Photo: Kamil Krzaczyński/Reuters
Passengers on a bumpy Southwest flight from Maryland to North Carolina described a horrific journey that left several travelers vomiting and stranded overnight at a closed South Carolina airport.
On Friday, at least two people aboard a Southwest flight from Maryland became ill after the plane shook violently on landing in Raleigh, North Carolina, due to weather-related problems.
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At least one passenger passed out after having a panic attack.
Passengers aboard Flight 3094 said their flight from Baltimore, Maryland, was delayed by almost an hour.
Around 9 p.m. Eastern time, as the flight bound for Raleigh began to descend, the plane experienced extreme turbulence, local news outlet WGHP reported.
“It was quite a horrible experience. We land in Raleigh and the plane starts shaking like crazy,” Nicholas Reed said, according to the WGHP. Reed, a native of North Carolina, was traveling with his girlfriend, Krys Spence.
Soon, Reed said, the pilot announced that the plane would make an emergency landing in Myrtle Beach, South Carolina.
A Southwest official at Myrtle Beach Airport said in a statement the emergency landing was necessary because poor weather conditions caused the plane to run out of fuel.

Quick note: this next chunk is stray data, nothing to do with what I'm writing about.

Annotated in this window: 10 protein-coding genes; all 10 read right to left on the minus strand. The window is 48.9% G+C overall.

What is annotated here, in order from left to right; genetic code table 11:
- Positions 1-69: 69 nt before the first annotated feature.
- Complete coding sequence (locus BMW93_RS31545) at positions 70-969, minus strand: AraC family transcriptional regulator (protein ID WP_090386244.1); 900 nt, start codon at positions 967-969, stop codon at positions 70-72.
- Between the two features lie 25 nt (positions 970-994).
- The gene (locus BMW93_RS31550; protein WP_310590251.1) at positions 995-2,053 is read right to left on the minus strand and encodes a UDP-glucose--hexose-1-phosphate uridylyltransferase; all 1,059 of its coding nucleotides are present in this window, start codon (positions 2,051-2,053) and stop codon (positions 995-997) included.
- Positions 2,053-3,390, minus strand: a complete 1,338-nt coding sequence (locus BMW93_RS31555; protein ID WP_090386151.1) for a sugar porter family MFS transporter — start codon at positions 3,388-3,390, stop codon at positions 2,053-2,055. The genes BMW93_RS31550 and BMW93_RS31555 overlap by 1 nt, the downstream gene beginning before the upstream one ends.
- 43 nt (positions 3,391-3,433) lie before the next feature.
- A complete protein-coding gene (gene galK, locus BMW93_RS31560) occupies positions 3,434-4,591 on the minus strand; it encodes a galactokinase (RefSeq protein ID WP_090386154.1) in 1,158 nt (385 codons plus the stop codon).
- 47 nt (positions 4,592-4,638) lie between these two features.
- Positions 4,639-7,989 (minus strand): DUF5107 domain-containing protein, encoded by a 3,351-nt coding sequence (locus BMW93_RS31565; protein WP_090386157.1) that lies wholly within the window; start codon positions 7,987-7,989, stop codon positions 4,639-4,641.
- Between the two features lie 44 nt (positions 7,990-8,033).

“We have made the decision to safely reroute Southwest Flight 3094 … due to weather conditions,” airline officials said, according to the New York Post.
The plane’s altitude dropped as low as 1,350 feet, WGHP reported.
After the plane landed in Myrtle Beach, passengers were told another plane would take them to Raleigh.
But, Reed said, passengers didn’t have their luggage or access to food because the airport’s vending machines and restaurants, along with much of the rest of its facilities, were closed.
Finally, around 1am, a second plane flew the group to Raleigh, where they landed around 4am.
“Coming back here to Raleigh… it was a really terrifying experience,” added Reed. “They didn’t offer us meal vouchers or anything like that. I thought we were flying southwest all the time.”
Southwest apologized for the inconvenience caused to passengers and referred those with concerns to their customer care team.
The troubled flight described by Reed was the latest travel problem to plague the budget airline.
In December, Southwest canceled thousands of flights, leaving customers traveling across the country for the holidays stranded without their luggage.
Southwest apologized for the mass cancellations and offered ticket refunds and other reimbursements for affected passengers.